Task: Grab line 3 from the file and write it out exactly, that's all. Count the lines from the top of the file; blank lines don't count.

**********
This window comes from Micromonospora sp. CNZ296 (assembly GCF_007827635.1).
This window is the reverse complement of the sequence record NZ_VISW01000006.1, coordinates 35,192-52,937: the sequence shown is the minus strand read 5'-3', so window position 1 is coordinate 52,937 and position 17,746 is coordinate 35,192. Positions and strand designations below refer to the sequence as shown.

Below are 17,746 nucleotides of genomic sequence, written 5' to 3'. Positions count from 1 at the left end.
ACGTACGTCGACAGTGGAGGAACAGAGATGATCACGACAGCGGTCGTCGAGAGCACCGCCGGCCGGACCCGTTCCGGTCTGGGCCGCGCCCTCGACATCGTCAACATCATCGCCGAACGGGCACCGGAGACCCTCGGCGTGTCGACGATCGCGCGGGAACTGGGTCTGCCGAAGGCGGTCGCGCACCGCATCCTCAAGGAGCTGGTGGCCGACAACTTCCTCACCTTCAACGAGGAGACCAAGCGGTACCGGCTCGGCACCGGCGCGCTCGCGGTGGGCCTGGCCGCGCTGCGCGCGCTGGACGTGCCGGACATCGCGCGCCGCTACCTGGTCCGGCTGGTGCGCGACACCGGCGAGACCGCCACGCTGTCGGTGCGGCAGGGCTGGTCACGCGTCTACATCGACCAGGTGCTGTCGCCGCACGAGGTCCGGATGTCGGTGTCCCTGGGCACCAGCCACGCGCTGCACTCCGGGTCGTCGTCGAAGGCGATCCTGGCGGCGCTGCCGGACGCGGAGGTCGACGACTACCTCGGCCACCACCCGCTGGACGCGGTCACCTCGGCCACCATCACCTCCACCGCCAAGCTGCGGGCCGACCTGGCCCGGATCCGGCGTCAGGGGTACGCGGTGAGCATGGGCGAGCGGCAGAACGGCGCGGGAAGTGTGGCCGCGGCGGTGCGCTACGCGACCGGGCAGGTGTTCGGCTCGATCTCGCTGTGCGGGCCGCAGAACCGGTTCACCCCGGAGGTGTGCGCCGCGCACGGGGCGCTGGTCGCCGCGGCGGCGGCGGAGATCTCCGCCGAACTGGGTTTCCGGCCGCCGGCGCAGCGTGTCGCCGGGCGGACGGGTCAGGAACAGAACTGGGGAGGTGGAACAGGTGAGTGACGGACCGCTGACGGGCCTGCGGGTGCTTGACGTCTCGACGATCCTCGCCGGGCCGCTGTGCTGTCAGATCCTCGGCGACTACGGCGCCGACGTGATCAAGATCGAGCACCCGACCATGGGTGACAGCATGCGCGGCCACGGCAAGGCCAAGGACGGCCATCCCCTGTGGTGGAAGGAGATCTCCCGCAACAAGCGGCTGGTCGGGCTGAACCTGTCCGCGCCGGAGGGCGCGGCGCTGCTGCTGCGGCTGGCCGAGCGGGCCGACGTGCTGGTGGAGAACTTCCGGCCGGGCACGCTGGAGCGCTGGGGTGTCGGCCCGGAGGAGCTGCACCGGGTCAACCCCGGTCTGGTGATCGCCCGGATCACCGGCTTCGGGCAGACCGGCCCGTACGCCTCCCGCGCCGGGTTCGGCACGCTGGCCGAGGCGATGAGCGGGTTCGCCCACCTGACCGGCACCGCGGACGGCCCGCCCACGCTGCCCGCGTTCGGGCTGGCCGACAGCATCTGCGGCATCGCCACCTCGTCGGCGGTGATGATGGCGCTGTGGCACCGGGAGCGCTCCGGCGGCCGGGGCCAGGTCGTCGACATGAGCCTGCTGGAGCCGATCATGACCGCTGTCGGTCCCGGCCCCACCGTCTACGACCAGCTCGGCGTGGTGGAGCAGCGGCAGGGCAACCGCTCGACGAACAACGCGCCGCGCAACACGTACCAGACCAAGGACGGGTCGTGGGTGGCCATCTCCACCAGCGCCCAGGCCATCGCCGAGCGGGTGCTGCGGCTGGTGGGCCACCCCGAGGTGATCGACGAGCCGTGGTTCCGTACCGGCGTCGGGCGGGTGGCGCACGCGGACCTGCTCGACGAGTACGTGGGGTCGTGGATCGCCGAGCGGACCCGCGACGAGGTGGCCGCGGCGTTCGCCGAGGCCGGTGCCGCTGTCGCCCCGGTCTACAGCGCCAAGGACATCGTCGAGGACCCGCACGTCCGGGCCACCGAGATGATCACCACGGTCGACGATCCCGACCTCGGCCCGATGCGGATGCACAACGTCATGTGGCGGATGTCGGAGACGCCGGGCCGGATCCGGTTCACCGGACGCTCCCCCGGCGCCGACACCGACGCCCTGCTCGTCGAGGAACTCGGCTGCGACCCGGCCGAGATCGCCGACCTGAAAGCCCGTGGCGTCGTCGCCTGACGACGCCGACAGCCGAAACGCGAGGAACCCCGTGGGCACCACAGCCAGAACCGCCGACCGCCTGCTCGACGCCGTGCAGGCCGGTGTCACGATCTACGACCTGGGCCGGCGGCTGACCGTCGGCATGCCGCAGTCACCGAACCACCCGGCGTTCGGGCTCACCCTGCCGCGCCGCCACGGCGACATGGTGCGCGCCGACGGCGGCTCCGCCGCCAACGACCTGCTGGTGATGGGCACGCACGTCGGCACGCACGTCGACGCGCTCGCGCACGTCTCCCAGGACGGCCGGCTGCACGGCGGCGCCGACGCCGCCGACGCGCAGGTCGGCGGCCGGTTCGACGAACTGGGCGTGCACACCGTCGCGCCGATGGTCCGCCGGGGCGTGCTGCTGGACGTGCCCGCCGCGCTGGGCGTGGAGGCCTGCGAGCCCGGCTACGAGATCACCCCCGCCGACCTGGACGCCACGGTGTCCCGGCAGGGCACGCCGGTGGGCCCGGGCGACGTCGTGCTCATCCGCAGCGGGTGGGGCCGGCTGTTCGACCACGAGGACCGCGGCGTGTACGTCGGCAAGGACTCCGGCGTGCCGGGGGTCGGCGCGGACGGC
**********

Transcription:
Below are 17,746 nucleotides of genomic sequence, written 5' to 3'. Positions count from 1 at the left end.